Even as Sri Lanka tries to pick up the pieces after a series of co-ordinated bomb blasts ripped through churches and luxury hotels on Easter Sunday, leaving more than 290 people dead, the name of a little-known Islamic radical group National Towheeth Jamaath has cropped up as being responsible for the attacks.
Needle of suspicion towards National Towheeth Jamaath
Sri Lankan Health Minister and government spokesperson Rajitha Senaratne said the National Towheeth Jamaath was suspected to be behind the deadly serial bomb blasts. He also said that all suicide bombers involved in the blasts were believed to be Sri Lankan nationals. "There may be international links to them (National Towheeth Jamaath)," he added.
Till now, about 24 persons have been arrested in connection with the eight bombs blasts that left nearly 500 people injured.
National Towheeth Jamaath was formed in 2014
The National Towheeth Jamaath, which preaches a puritanical form of Islam, was formed in Kattankudy, a Muslim-dominated town in eastern Sri Lanka, in 2014. The group has been pushing for Sharia law in the region and wants women to dress only in burqas.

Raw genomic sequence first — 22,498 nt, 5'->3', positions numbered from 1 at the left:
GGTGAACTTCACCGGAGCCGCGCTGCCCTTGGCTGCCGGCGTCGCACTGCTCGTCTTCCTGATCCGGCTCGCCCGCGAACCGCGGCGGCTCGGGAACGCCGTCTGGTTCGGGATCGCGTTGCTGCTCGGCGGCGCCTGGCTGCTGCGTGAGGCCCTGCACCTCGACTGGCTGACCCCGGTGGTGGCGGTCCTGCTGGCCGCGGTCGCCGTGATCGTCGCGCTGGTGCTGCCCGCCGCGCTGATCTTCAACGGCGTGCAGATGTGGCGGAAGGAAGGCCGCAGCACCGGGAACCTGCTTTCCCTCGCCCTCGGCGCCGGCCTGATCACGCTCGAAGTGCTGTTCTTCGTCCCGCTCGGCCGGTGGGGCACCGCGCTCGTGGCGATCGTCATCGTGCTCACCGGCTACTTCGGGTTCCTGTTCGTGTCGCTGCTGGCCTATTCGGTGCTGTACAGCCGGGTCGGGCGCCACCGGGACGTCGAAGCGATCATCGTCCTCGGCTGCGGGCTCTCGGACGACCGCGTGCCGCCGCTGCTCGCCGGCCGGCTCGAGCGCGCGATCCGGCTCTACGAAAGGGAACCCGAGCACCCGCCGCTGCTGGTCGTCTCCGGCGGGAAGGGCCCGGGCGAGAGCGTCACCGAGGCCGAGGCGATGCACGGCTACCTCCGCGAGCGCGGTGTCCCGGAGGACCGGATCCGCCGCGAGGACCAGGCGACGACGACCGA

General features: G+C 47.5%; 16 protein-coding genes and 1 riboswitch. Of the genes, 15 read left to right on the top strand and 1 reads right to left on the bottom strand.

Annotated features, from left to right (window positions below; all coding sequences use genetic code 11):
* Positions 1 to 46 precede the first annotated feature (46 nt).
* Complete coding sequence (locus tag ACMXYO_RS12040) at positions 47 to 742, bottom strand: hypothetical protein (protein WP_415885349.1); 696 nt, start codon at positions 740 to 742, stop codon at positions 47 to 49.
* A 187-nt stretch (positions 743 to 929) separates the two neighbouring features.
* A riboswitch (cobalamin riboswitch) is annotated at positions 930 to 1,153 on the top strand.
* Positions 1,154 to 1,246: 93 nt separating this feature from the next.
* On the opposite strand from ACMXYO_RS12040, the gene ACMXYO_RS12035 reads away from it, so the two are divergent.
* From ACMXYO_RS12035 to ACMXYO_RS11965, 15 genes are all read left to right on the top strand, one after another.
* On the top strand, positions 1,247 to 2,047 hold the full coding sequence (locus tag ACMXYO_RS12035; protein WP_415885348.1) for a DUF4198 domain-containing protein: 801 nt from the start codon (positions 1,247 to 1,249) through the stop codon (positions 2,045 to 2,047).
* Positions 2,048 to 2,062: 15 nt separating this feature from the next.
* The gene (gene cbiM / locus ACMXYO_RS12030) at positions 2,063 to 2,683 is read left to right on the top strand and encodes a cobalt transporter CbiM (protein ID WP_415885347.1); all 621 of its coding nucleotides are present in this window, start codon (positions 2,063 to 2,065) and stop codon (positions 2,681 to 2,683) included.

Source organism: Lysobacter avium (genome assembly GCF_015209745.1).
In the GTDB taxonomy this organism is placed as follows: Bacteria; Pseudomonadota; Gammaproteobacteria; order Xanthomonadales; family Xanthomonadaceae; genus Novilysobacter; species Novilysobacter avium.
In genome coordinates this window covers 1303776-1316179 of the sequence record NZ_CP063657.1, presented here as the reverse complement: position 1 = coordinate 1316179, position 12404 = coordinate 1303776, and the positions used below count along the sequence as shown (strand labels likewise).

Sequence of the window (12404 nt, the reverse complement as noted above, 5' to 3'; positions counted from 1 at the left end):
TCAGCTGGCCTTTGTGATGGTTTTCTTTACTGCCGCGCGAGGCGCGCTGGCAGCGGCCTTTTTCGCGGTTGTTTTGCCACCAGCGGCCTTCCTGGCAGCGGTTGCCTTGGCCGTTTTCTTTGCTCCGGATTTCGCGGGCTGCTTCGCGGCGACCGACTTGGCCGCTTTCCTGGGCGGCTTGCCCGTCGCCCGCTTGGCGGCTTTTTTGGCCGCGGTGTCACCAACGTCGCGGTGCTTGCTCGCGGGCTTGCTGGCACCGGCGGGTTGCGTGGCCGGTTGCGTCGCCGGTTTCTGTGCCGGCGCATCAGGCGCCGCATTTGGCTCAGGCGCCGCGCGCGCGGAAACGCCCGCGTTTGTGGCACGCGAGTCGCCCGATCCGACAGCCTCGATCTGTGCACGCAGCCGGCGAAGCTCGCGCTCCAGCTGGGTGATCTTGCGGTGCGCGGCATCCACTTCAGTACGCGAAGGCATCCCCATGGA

While the outfit has no history of mass fatality attacks, it is known for racism and Islamic superiority. It shot into the limelight last year when it was linked to the vandalism of Buddhist statues. It’s activities had led to tension between Buddhists (who dominate Sri Lanka), and Muslims.
In 2017, members of the National Towheeth Jamaath were prosecuted for making derogatory remarks in a video against Buddha and hurting the sentiments of the Sinhala-Buddhist community in the country.
National Towheeth Jamaath link to Sri Lanka blasts
The Jerusalem Post reported that the alleged suicide bomber and mastermind behind the attack on the Shangri La hotel had been identified as Islamic extremist Moulvi Zahran Hashim, who was a lecturer for National Towheeth Jamaath.
However, the outfit is not to be confused with the Sri Lanka Towheeth Jamaath, which has condemned the attacks and demanded the highest punishment to the perpetrators. The group also organised a blood donation drive in Kandy on Sunday, and posted photographs of the event on FB, saying that it wanted to do as much as it could to help the nation at this extraordinary time.
Alert about National Towheeth Jamaath attack ignored?
Interestingly, the Sri Lanka police chief had issued an alert on April 11 regarding suicide bombers belonging to National Towheeth Jamaath planning to target "prominent churches" and the Indian High Commission in Colombo.
Police chief Pujuth Jayasundara had sent the intelligence warning to top officers after India had passed on specific intelligence to the Lankan authorities that a terrorist attack was imminent there.
"A foreign intelligence agency has reported that the NTJ (National Thowheeth Jama'ath) is planning to carry out suicide attacks targeting prominent churches as well as the Indian high commission in Colombo," said the alert.